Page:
China has banned the American sitcom “South Park” after an episode of the satirical show mocked the censorship in China and made references to China’s mass detention of Uyghur minority as well as Winnie the Pooh imagery.
The ban came after South Park’s latest episode, “Band In China” shows a direct plotline of Randy Marsh, a character from the sitcom, caught selling drugs in China.
Randy was then sentenced to forced labor and Communist Party re-education as punishment
According to CNBC, the forced labor and re-education are a direct reference to China’s crackdown on their ethnic minority Uyghur.
China has been pressed by human rights activists around the world for subjecting the Uyghurs and other Muslim ethnic minorities to intense surveillance. Around 1.5 million Uyghurs and other ethnic minorities have been detained in Xinjiang in prison-like detention camps, ABC reported.
“Band in China” also mentioned about the Organ Harvesting of Falun Gong Practitioners in China committed by the CCP. The China Tribunal has confirmed the allegations of organ harvesting in China is real and the news were reported by main stream media: https://press.chinatribunal.com/press/
In the episode, Randy who is locked up in an overcrowded prison cell is given an electric shock by a prison guard and seen sharing a conversation with Winnie the Pooh and Piglet
“Some people said Pooh looked like the Chinese president, so we’re illegal in China now,” Piglet says in the episode to which Randy replies, “What kind of madhouse is this?”
While the famous cartoon characters seem harmless, it is actually a reference to China’s current president Xi Jinping
The imagery of Winnie the Pooh was banned from China’s internet as the people compared him to the current president.
It has since become a symbol of resistance by the Chinese people towards the government.
The “Band In China” episode also mocks Hollywood’s reliance on China’s strict censorship, as reported by the Hollywood Reporter
In the same episode, the characters Stan, Jimmy, Kenny and Butters become popular celebrities and attract a manager who wants to feature them in a film. However, the script keeps changing to avoid China’s strict media censorship.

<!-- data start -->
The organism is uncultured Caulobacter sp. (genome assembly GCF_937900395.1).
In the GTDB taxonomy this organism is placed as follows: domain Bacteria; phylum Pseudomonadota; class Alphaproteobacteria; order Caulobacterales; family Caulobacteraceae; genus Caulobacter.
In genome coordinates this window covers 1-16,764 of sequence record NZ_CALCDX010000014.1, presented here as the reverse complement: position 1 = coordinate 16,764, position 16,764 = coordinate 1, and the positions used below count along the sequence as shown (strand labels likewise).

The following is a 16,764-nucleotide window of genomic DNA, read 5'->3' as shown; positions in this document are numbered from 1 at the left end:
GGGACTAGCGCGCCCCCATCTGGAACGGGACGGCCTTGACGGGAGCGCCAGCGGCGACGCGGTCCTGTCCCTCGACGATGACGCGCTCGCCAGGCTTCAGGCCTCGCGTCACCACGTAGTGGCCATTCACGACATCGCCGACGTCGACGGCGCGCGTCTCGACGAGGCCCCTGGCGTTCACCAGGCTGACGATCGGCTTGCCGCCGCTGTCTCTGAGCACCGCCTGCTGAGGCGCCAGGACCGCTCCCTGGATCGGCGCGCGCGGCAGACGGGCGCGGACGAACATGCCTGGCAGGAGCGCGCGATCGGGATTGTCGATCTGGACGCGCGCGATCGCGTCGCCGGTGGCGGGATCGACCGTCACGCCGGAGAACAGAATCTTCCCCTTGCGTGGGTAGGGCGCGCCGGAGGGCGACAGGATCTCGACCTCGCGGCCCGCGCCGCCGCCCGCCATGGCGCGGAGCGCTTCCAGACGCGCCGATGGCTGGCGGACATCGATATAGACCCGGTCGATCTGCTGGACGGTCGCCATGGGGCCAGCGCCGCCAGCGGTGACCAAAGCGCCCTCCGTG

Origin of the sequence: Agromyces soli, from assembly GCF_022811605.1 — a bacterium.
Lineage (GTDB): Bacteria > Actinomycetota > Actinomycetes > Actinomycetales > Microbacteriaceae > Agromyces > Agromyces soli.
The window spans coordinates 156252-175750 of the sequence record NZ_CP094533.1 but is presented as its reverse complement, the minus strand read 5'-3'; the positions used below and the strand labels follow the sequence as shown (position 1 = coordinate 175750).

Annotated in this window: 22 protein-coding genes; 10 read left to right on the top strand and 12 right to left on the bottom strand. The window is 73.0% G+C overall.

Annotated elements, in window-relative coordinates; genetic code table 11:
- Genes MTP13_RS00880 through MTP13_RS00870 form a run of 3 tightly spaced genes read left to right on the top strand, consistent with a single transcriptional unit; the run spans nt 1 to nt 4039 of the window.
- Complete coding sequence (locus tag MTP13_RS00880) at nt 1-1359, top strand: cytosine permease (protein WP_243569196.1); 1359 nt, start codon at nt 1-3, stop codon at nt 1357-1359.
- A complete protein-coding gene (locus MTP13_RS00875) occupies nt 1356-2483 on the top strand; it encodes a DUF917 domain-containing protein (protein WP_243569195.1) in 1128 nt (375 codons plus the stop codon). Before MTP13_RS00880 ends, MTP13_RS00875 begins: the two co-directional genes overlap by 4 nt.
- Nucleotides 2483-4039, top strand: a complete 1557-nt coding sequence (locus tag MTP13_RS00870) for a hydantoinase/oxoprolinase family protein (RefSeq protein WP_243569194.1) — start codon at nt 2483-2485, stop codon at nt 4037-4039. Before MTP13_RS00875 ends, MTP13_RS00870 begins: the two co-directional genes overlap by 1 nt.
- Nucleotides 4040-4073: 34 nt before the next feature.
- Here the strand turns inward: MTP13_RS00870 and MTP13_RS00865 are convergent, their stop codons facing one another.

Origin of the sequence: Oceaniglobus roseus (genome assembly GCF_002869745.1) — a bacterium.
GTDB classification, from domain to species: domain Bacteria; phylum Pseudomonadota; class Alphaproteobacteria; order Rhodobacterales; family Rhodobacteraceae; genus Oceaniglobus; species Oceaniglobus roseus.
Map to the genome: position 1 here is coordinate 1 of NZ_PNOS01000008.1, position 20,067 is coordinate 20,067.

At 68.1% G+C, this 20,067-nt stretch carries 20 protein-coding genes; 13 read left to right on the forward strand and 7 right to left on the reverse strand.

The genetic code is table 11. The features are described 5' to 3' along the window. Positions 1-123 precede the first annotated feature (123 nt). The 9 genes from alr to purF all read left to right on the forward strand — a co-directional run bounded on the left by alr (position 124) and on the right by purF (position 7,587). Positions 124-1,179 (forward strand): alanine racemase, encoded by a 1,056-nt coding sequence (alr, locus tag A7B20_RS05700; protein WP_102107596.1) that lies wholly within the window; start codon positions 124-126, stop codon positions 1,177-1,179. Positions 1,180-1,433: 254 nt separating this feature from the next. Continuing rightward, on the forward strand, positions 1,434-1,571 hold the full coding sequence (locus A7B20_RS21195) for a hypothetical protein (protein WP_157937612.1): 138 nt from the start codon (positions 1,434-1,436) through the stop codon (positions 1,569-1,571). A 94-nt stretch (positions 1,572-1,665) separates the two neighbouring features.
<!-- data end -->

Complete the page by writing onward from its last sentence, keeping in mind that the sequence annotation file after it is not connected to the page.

“Now I know how Hollywood writers feel,” Stan says while a prison guard watches him as he writes and makes changes to the film script so that it can be distributed in China.
Following the direct references and mocking made by the sitcom towards China, the Chinese government has completely banned any mentions, videos, and discussion forums of the show on the internet
The Chinese government under the Communist Party is notoriously known for controlling keywords and phrases on the country’s social media platforms and blocking popular social media sites such as Google, Twitter, and Facebook in the country.
After China bans every clip and mentions of the comedy show, the creators of “South Park” later issued a fake apology to China on Twitter
“Like the NBA, we welcome the Chinese censors into our homes and into our hearts,” Trey Parker and Matt Stone wrote.
“We too love money more than freedom and democracy. Tune into our 300th episode this Wednesday at 10! Long live the great Communist Party of China. May the autumn’s sorghum harvest be bountiful. We good now China?”
Their statement of “apology” also mocks NBA after they apologized to China for a tweet by Houston Rockets general manager Daryl Morey. In a now-deleted tweet by Morey, he showed solidarity with the pro-democracy protesters in Hong Kong.
“Fight for freedom. Stand with Hong Kong,” Morey tweeted which has sparked anger from China
The tweet has since led to the cancellation of business deals with NBA and pulling their games off the television, putting NBA’s billion-dollar economic interest in China in danger.
“South Park” is currently streaming on Comedy Central site.